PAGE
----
How Effective Are Different Welfare-to-Work Approaches? Five-Year Adult and Child Impacts for Eleven Programs. Issues in the Cost Analysis


The primary purpose of the cost analysis is to estimate the cost of providing NEWWS services, over and above the cost that would have been incurred in the absence of the program  that is, to estimate the average net cost per program group member. The net cost is the difference between the gross cost per program group member and the gross cost per control group member, where the gross costs reflect the cost of all services that sample members used in the NEWWS programs and of the education and training services that they used outside the programs, when they were no longer receiving welfare benefits. In other words, the cost for the control group is the benchmark used to determine the additional costs incurred as a result of the NEWWS programs.

This report updates cost figures based on two years of follow-up data presented in earlier reports.(1) (As noted above, data limitations did not allow inclusion of Oklahoma City in the five-year analysis.) Table 13.1 shows that, at two years, education-focused programs were more costly to operate than employment-focused programs. The average net cost was $1,846 (in 1999 dollars) for the employment-focused programs and $2,523 for the education-focused programs. Similarly, the net costs were 1.5 to 2.6 times greater for the HCD programs than for the LFA programs. The earlier reports presented only program costs because a full cost-benefit accounting with only two years of data was considered premature, in that the total return on program investments would be evident only after several years.


Table 13.1
Estimated Gross and Net Costs Within a Two-Year Follow-Up Period,
by Program and Service Component (in 1999 dollars)

Program and Component

Total Gross Cost per Program Group Member ($) Total Gross Cost per Control Group Member ($) Total Net Cost per Program Group Member ($)

Atlanta Labor Force Attachment

Orientation and appraisal 72 n/a 72
Formal assessment n/a n/a n/a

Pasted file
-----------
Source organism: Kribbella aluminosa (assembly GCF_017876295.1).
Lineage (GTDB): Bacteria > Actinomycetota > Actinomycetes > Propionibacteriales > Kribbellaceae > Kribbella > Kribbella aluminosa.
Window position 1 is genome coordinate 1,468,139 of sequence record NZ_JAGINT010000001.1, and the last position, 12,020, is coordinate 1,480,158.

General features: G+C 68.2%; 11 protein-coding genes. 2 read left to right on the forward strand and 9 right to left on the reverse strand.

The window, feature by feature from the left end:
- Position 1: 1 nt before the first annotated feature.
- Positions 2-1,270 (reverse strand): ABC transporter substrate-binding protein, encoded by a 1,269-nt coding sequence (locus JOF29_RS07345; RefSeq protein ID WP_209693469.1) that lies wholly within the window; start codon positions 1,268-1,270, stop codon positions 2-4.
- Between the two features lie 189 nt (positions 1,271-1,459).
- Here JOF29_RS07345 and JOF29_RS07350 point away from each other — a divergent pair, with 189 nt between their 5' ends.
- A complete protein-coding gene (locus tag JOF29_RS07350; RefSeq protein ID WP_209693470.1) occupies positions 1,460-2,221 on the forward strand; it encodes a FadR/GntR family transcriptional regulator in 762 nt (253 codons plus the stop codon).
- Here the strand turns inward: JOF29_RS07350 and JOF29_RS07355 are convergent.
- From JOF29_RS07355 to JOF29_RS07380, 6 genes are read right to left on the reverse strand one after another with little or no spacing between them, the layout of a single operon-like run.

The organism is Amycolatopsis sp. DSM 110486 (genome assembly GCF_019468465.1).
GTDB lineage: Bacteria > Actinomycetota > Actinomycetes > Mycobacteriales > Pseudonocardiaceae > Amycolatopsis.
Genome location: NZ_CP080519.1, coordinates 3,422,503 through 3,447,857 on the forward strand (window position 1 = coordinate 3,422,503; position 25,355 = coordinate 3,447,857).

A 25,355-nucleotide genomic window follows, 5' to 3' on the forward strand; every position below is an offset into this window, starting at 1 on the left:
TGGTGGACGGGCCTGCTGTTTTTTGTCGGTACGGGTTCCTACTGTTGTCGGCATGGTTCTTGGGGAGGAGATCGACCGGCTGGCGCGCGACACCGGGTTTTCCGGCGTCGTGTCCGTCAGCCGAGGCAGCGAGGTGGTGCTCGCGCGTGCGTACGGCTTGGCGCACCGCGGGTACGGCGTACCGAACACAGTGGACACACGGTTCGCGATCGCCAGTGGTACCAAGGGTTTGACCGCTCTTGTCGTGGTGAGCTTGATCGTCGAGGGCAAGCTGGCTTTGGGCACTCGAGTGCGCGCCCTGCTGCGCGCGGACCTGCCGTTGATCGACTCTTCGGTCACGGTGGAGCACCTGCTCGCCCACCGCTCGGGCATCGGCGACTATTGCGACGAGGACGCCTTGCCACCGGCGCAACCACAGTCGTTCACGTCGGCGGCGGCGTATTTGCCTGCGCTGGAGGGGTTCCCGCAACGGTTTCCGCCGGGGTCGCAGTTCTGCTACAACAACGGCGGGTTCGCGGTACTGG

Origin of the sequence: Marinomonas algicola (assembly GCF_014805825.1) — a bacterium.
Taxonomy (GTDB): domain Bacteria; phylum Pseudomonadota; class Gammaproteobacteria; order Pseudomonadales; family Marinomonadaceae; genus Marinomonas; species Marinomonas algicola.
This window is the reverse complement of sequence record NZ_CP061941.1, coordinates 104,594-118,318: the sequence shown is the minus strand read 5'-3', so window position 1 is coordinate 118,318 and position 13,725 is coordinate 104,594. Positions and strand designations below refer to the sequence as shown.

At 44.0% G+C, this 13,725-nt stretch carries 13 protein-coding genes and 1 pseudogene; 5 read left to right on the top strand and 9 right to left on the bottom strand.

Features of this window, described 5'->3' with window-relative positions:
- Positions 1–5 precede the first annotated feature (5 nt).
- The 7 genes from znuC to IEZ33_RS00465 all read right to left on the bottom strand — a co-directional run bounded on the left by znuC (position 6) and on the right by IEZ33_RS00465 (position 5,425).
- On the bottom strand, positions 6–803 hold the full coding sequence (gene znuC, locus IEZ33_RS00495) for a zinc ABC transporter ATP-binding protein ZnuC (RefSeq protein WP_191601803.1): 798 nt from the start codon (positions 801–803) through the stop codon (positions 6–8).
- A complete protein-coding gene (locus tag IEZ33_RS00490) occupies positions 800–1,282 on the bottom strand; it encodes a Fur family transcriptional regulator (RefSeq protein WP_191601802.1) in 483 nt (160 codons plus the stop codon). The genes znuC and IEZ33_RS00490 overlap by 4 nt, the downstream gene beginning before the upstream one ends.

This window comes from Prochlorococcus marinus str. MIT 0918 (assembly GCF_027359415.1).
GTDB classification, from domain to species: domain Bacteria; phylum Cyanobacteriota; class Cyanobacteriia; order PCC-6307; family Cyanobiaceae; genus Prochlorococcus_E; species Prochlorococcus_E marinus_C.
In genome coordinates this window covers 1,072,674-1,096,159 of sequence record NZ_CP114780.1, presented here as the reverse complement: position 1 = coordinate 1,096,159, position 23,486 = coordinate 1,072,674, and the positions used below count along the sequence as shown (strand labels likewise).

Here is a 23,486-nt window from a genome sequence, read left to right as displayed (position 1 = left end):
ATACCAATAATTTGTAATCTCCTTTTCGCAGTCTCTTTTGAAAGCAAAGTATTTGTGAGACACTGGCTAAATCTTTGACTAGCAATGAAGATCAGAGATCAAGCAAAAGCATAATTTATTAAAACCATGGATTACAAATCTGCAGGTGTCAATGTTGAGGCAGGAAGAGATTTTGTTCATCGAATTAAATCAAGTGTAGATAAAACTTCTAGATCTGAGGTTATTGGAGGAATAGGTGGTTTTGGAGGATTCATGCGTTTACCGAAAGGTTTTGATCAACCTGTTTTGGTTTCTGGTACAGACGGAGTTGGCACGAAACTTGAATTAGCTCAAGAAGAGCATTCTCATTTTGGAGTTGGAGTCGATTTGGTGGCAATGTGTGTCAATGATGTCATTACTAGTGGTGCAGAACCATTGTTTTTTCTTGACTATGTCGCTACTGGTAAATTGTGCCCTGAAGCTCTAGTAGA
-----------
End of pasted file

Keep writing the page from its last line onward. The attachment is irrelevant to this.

Job search 816 8 807
Basic education 507 58 449
Post-secondary education 289 315 -26
Vocational training 751 443 309
Work experience 174 20 152
Subtotal (operating) 2,609 843 1,765
Child care 883 291 591
Other support services 193 17 176
Total 3,685 1,152 2,533

Atlanta Human Capital Development

Orientation and appraisal 72 n/a 72
Formal assessment n/a n/a n/a
Job search 194 8 185
Basic education 1,263 58 1,205
Post-secondary education 300 315 -14
Vocational training 1,792 443 1,350
Work experience 126 20 105
Subtotal (operating) 3,746 843 2,903
Child care 806 291 515
Other support services 413 17 397
Total 4,966 1,152 3,814

Grand Rapids Labor Force Attachment

Orientation and appraisal 18 n/a 18
Formal assessment 9 n/a 9
Job search 823 78 745
Basic education 819 793 27
Post-secondary education 1,944 1,715 229
Vocational training 730 841 -111
Work experience 122 12 110
Subtotal (operating) 4,465 3,438 1,026
Child care 408 230 177
Other support services 30 n/a 30
Total 4,903 3,669 1,233

Grand Rapids Human Capital Development

Orientation and appraisal 18 n/a 18
Formal assessment 312 n/a 312
Job search 289 78 210
Basic education 2,064 793 1,272
Post-secondary education 2,123 1,715 408
Vocational training 1,205 841 364
Work experience 213 12 201
Subtotal (operating) 6,224 3,438 2,786
Child care 603 230 372
Other support services 37 n/a 37
Total 6,865 3,669 3,195

Riverside Labor Force Attachment

Orientation and appraisal 111 n/a 111
Formal assessment 6 n/a 6
Job search 877 45 832
Basic education 172 106 67
Post-secondary education 707 421 286
Vocational training 237 243 -6
Work experience 56 65 -10
Subtotal (operating) 2,164 878 1,286
Child care 98 33 66
Other support services 54 n/a 54
Total 2,316 911 1,405

Riverside Human Capital Development(without a high school diploma or GED)

Orientation and appraisal 107 n/a 107
Formal assessment 13 n/a 13
Job search 729 43 685
Basic education 2,340 181 2,158
Post-secondary education 186 150 36
Vocational training 236 258 -22
Work experience 63 30 33
Subtotal (operating) 3,674 662 3,012
Child care 183 16 166
Other support services 82 n/a 82
Total 3,938 678 3,260